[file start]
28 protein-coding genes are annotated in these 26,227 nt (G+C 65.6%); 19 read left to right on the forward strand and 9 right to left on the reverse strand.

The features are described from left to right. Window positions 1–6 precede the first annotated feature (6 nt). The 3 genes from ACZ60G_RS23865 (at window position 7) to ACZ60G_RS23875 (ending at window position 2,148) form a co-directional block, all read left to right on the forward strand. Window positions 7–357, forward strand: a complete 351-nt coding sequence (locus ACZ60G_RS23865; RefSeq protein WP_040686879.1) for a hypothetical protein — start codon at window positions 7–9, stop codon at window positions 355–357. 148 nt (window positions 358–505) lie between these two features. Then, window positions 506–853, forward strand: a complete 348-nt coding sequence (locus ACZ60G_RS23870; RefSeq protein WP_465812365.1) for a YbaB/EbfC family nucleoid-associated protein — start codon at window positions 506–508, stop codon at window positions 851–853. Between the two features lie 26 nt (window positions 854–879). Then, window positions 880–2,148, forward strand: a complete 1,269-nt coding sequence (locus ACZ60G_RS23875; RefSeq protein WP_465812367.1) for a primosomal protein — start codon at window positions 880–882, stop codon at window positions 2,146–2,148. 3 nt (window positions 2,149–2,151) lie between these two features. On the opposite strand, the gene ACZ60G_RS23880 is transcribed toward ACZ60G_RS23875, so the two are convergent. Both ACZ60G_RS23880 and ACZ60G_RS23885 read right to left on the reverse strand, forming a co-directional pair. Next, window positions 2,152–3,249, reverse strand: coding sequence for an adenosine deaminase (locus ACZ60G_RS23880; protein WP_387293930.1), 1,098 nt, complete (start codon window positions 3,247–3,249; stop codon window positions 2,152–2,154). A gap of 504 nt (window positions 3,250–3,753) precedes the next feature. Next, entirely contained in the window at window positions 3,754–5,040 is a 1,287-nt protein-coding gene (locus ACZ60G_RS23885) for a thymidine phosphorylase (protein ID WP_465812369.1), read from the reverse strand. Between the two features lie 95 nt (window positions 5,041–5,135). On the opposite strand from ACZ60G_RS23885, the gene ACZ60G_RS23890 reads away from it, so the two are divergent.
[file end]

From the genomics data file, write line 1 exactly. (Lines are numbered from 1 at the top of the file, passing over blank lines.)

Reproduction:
28 protein-coding genes are annotated in these 26,227 nt (G+C 65.6%); 19 read left to right on the forward strand and 9 right to left on the reverse strand.